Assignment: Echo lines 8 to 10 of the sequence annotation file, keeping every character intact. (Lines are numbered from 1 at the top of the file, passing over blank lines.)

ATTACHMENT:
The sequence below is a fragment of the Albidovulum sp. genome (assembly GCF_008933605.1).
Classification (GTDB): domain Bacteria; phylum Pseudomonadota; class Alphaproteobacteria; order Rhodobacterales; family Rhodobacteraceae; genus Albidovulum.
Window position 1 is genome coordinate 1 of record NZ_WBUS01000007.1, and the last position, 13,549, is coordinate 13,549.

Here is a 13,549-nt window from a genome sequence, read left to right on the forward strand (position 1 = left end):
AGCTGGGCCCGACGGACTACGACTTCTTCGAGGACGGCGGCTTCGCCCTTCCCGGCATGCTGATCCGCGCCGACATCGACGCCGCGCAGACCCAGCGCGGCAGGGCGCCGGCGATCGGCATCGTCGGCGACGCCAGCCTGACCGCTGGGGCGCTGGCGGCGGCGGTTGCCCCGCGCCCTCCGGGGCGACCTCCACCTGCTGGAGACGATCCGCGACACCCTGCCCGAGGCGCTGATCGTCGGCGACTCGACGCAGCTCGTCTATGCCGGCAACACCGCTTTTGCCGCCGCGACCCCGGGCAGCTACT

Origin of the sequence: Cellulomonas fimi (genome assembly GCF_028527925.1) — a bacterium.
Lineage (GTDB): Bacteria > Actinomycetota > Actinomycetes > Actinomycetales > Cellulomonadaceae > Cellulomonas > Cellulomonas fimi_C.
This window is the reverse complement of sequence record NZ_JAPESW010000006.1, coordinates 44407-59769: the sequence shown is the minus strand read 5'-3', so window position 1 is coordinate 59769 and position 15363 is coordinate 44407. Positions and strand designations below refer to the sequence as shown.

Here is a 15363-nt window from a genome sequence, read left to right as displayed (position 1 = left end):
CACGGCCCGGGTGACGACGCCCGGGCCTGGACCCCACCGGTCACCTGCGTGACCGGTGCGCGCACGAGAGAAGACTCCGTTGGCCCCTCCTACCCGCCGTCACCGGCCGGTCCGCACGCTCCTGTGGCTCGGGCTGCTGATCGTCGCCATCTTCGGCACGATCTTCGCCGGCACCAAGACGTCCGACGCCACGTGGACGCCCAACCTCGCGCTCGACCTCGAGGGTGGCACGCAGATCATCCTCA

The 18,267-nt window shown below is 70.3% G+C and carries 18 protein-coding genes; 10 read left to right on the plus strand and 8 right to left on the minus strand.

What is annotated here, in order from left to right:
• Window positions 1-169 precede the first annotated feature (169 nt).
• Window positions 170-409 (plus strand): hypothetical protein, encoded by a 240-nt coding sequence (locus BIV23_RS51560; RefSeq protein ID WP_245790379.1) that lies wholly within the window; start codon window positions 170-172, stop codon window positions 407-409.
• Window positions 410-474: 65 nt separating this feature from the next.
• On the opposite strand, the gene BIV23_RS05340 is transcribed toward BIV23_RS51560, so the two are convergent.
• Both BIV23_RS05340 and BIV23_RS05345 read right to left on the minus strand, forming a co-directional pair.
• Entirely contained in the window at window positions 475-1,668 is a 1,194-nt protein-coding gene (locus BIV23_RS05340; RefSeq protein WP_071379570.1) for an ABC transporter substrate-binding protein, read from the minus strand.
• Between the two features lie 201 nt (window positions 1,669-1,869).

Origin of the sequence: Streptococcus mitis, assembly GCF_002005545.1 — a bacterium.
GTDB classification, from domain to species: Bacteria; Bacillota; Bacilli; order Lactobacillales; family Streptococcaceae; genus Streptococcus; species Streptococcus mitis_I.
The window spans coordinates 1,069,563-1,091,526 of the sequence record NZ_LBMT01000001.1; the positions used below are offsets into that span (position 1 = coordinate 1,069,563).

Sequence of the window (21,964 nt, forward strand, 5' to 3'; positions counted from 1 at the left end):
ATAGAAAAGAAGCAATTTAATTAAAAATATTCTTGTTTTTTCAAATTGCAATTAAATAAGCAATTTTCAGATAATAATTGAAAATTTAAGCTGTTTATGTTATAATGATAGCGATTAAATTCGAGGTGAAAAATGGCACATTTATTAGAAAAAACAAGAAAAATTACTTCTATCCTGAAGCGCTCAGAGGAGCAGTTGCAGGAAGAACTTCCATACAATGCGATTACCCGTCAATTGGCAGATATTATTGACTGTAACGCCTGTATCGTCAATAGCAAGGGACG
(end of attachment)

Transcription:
This window is the reverse complement of sequence record NZ_JAPESW010000006.1, coordinates 44407-59769: the sequence shown is the minus strand read 5'-3', so window position 1 is coordinate 59769 and position 15363 is coordinate 44407. Positions and strand designations below refer to the sequence as shown.

Here is a 15363-nt window from a genome sequence, read left to right as displayed (position 1 = left end):
CACGGCCCGGGTGACGACGCCCGGGCCTGGACCCCACCGGTCACCTGCGTGACCGGTGCGCGCACGAGAGAAGACTCCGTTGGCCCCTCCTACCCGCCGTCACCGGCCGGTCCGCACGCTCCTGTGGCTCGGGCTGCTGATCGTCGCCATCTTCGGCACGATCTTCGCCGGCACCAAGACGTCCGACGCCACGTGGACGCCCAACCTCGCGCTCGACCTCGAGGGTGGCACGCAGATCATCCTCA